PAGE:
There is much talk about American politics right now in the media surrounding the upcoming elections. Just so you know, there is no shortage of "politikin'" in Paraguay, either! There are two major parties (just like in America), there are lots of promises being made, and a gazillion accusations being slung around. (sound familiar?) One of the parties even gathered a bunch of supporters and made an impromptu parade around the city today. They just happened to drive by our street with horns and music blaring and their red flags a-waving! I quickly grabbed my camera (after Andrea reminded me to) and just caught the tail end of it here .....
After several years of hard work, intense preparation, and much prayer, the church in Paraguay now owns its first property. On September 2nd, we carried the remaining funds to the "Escribania" office to complete the purchase of the property. Ike Yegros and Perry Hardin signed the papers for the deed. We are now submitting plans for the remodeling project and hope to have a special ground breaking day sometime in late November. God has answered our prayers! Now let's pray that the facility will be a useful tool for leading many to Christ and teh Truth of His Word!
"Learn English Using the Bible!" This was the approach we used to offer free English classes to the general public. We placed an ad in Facebook and quickly had 25 interested students. The campaign was for the entire month of August and we had about 15 students that went through the entire course. We studied words and passages from the book of John. Several of the students have decided to keep studying with their current teachers after the course had completed. We pray that each of them will not only learn more English, but more importantly, gain a better understanding of the Bible. Perhaps their study will encourage them to follow Christ.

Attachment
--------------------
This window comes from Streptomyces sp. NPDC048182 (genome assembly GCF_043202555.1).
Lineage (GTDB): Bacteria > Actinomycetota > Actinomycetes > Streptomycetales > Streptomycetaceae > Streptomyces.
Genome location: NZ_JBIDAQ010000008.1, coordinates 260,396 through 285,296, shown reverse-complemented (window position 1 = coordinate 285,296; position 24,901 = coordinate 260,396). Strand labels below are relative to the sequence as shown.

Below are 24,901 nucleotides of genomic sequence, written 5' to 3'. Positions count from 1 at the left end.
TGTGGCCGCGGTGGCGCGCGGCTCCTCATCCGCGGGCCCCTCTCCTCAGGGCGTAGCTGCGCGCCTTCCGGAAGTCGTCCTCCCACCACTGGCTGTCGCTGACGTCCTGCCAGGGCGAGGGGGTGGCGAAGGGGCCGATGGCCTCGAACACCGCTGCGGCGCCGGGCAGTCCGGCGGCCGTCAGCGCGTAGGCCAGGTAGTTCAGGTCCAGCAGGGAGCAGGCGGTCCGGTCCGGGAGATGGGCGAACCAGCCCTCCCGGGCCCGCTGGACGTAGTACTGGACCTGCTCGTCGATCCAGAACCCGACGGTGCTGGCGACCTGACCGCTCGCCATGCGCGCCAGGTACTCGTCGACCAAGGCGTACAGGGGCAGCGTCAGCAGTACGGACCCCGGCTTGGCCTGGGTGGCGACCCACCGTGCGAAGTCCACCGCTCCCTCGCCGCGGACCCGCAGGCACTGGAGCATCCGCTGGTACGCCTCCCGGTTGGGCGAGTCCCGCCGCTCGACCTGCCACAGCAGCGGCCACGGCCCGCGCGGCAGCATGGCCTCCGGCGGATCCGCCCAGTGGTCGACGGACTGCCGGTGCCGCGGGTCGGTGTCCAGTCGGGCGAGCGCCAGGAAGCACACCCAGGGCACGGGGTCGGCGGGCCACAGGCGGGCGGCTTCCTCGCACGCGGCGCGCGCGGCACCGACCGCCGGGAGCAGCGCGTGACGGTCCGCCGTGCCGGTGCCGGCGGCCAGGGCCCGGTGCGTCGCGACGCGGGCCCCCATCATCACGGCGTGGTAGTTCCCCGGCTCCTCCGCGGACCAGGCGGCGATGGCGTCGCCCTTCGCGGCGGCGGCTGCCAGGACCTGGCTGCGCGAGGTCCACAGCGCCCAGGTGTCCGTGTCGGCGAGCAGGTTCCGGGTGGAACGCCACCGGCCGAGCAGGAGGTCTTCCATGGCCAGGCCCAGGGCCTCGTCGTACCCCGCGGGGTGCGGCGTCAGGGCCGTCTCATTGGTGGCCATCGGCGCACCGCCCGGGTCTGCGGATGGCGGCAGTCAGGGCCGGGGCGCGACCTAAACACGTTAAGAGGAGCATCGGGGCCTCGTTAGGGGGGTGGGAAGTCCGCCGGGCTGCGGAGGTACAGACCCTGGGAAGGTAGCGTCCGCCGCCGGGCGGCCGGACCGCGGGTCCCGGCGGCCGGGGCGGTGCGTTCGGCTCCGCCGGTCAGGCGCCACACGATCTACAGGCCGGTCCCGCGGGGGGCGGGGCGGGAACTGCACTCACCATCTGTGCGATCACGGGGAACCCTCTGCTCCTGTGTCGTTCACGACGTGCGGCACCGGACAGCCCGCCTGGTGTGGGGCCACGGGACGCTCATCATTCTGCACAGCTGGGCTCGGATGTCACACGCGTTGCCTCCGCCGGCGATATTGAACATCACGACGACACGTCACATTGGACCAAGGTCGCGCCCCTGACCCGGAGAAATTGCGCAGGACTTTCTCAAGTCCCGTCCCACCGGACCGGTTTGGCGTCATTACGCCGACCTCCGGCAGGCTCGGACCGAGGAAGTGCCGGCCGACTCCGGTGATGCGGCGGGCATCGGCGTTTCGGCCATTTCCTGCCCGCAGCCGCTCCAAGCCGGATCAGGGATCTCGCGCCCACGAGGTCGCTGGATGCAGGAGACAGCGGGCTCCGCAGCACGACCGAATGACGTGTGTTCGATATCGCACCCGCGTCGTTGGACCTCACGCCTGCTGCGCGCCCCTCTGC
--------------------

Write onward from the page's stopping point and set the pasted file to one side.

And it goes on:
It was an absolutely beautiful day and we had more than 70 in attendance on Sunday. The weekend also marked "Dia del Niños." In the USA we have Father's Day and Mother's Day. In Paraguay they have those days AND a day for children. So, after services we had a little "Midway Carnival" where we had several games set up for the children to play. If they won and collected enough tickets they could use them to get a toy. Everyone had a great time and their were lots of smiling faces!
Heidi, Maria, Faviola, and Raul after Maria was baptized
It took a considerable amount of time, effort, and money to get from Paraguay to Panama in order to meet up with my team mates for a short term mission trip. We had all traveled to the Darien jungle to evangelize the surrounding area, as well as, encourage the church there and teach some classes. We were excited about the possibilities! We stayed at the Hotel Felicidad in Metiti and traveled down the road to the church building everyday. A young woman, Maria, was a guest at the same hotel in which we were staying. She told us she was from Nicaragua and was traveling with her husband. He worked all day in the jungle while she and her daughter, Faviola, sat around the hotel. Since the ladies of the local church were preparing lunch for us, we decided to invite Maria and Faviola to join us. They really enjoyed themselves. Then, Maria started asking some questions and wanted to know more about this “church” that she was seeing. We shared the Gospel with her and she decided the next day to be baptized. It is interesting that we had all traveled from different parts of the world, but through a chance meeting in a mutual location, another soul was added to the Book of Life.